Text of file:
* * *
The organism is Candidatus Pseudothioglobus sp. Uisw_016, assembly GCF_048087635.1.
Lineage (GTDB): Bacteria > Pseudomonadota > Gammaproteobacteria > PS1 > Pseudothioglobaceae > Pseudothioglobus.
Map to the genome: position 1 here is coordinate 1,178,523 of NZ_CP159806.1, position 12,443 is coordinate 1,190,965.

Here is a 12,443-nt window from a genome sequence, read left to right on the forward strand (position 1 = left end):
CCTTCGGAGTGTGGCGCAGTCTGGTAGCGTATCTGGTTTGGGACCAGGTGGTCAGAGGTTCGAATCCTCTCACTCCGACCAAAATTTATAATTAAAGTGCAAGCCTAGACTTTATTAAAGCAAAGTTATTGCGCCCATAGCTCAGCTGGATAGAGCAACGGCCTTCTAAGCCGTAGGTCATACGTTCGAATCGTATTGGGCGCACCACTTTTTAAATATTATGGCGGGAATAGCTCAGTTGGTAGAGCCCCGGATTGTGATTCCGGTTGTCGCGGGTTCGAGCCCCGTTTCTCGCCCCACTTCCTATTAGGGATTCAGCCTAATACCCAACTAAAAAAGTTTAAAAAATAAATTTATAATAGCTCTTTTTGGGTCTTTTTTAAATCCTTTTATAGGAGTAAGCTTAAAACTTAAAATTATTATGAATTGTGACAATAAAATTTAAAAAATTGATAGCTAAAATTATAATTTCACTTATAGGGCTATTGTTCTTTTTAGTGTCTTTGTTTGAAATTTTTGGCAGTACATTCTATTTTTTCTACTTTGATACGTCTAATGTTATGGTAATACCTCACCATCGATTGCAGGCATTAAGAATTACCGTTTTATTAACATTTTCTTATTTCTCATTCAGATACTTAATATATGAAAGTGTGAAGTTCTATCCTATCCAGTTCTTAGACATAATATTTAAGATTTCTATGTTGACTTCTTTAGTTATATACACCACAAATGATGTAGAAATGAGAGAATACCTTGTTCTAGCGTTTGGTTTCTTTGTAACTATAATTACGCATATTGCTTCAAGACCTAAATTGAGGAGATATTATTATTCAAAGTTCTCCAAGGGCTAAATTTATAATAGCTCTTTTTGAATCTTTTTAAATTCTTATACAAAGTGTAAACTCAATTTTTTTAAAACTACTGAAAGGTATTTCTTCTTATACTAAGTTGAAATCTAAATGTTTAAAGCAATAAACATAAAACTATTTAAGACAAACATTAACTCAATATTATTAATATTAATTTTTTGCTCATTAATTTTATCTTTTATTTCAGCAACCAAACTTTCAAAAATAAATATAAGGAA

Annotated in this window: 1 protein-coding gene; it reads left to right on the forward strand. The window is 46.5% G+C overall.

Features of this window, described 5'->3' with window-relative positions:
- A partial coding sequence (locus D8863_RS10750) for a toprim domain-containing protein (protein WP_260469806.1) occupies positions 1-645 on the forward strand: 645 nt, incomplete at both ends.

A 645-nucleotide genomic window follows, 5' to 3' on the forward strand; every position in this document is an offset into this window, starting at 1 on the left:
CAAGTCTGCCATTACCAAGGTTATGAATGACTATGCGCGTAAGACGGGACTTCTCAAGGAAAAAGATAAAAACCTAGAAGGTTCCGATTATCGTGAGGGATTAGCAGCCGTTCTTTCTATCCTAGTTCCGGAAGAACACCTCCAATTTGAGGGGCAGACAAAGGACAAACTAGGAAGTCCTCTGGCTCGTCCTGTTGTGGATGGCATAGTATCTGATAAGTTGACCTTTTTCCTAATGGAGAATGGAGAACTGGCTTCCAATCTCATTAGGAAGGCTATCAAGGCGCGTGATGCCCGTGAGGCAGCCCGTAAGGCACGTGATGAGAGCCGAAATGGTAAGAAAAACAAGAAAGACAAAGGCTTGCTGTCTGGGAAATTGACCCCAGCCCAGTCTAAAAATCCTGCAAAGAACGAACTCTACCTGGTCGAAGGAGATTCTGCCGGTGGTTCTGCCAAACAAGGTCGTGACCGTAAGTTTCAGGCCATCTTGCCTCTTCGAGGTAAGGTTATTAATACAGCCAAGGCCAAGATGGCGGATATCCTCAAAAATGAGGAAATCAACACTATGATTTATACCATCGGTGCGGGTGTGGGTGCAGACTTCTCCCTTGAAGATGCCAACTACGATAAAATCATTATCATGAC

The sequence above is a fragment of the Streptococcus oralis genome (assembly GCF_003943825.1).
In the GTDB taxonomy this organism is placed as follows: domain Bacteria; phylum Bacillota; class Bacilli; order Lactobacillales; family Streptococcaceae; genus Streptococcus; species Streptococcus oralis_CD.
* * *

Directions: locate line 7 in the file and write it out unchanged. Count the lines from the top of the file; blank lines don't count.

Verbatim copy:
Features of this window, described 5'->3' with window-relative positions: